"The money from the Saudis should have automatically raised strong concerns in President Bollinger's office, especially when this controversy erupted in public," Mr. Weiner said. "It should have been quickly disclosed."
The university has not been fully forthcoming about the nature of the program its Middle East Institute provides to the NYC teachers, nor the effect on it of the one—sided funding behind the program:
Ms. Brown [a Columbia spokeswoman] would not disclose how the Middle East Institute, which is part of Columbia's School of International and Public Affairs, spent the Aramco money. Other outreach activities carried out by the institute include a public lecture series and a one—day educational program in 2002 for New York public—school teachers that provided participants with a special "sensitivity" curriculum for teaching issues related to Islam.
However, a faculty member at an Israeli institution in Tel Aviv stated the obvious:
A research associate at the Moshe Dayan Center for Middle Eastern and African Studies at Tel Aviv University, Martin Kramer, who has been a vocal critic of Middle Eastern studies in America, said the Saudi kingdom is a logical benefactor of the institute.
Chancellor Klein's dismissal of Khalidi from the panel instructing city teachers and Bollinger's follow—through on his ultimatum to cancel the program if Khalidi were not allowed to promulgate his anti—Israel propaganda, are just the latest chapter in an ongoing controversy over Columbia's approach to hiring faculty to teach about the Middle East. The 'stardom' accorded by Columbia to the late professor Edward Said, whose hatred of Israel was legendary, and the acceptance by the university of millions in funding for that chair from the UAE and other Arab sources stands in contrast to Harvard, whose president, Lawrence Summers, refused a similar gift offer. Unlike Columbia's president Bollinger, Summers is known for actively fighting anti—Semitic and anti—Israel movements on Harvard's Cambridge campus.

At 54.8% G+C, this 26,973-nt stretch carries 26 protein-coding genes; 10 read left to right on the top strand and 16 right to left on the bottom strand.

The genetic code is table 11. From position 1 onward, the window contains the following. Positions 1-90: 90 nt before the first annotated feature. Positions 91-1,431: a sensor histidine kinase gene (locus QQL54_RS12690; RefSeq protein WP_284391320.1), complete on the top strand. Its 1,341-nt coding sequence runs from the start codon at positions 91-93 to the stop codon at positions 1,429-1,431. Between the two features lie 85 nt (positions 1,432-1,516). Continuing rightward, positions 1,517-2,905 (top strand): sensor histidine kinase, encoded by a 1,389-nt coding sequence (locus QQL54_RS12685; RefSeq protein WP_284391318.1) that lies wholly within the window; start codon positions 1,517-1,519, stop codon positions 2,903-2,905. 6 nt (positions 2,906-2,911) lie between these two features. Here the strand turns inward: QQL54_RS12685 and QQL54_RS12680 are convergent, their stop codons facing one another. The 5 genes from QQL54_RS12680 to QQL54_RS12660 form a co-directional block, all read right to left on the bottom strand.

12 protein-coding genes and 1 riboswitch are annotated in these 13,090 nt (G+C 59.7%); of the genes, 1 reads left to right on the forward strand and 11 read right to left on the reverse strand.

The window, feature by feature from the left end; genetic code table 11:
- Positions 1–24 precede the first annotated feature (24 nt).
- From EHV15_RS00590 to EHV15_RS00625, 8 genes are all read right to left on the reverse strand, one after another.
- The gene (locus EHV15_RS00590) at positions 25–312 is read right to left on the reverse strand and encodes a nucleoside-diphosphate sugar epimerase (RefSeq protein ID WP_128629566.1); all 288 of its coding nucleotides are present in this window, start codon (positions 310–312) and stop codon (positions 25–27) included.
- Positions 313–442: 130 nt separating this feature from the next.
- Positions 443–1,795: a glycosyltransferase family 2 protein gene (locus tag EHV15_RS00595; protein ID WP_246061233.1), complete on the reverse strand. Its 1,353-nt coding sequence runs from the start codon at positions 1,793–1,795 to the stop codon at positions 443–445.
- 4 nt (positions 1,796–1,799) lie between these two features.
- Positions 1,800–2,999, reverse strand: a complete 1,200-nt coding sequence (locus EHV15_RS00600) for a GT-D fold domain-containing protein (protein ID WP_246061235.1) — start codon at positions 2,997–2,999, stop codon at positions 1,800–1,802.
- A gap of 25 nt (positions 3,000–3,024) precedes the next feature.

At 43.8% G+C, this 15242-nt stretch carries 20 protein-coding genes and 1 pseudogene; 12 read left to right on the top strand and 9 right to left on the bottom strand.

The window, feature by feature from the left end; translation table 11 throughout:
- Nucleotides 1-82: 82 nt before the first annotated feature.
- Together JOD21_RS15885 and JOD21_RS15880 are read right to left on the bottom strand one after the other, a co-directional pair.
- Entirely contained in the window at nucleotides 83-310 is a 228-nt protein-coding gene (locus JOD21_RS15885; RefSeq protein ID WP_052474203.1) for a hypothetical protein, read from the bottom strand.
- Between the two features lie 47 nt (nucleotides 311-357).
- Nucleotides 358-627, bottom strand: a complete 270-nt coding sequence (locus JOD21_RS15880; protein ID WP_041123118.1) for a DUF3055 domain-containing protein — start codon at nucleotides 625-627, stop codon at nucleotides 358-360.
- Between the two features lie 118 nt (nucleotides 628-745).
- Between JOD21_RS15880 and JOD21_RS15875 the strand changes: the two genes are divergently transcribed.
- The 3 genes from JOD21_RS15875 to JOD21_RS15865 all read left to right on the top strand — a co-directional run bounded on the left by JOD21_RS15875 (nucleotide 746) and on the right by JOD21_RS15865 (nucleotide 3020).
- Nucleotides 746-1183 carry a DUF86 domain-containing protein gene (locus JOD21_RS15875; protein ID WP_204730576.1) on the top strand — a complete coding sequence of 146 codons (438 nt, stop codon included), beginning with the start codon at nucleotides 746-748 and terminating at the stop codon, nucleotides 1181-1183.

Presently, accusations of intimidation, prejudice, stifling of academic freedom, and harassment of students who disagreed with professors' extremist views in Columbia's MEALAC classrooms are being investigated by a supposedly independent panel headed by the university provost and composed of university professors, some of whom have public expressed antipathy toward Israel.
Jewish organizations have expressed fears of a whitewash effort and are planning to make their voices heard and their influence felt — especially through the pocketbooks of the many Jewish Columbia alumni whose contributions are needed to keep Columbia competitive with its Ivy League competitors — if the panel does not come up with appropriate conclusions leading to effective university action.
Stay tuned. And watch the New York Sun for further developments, as it is the only daily newspaper which has been conducting a thorough and ongoing investigation of the Middle East studies crisis situation at this once—august educational institution.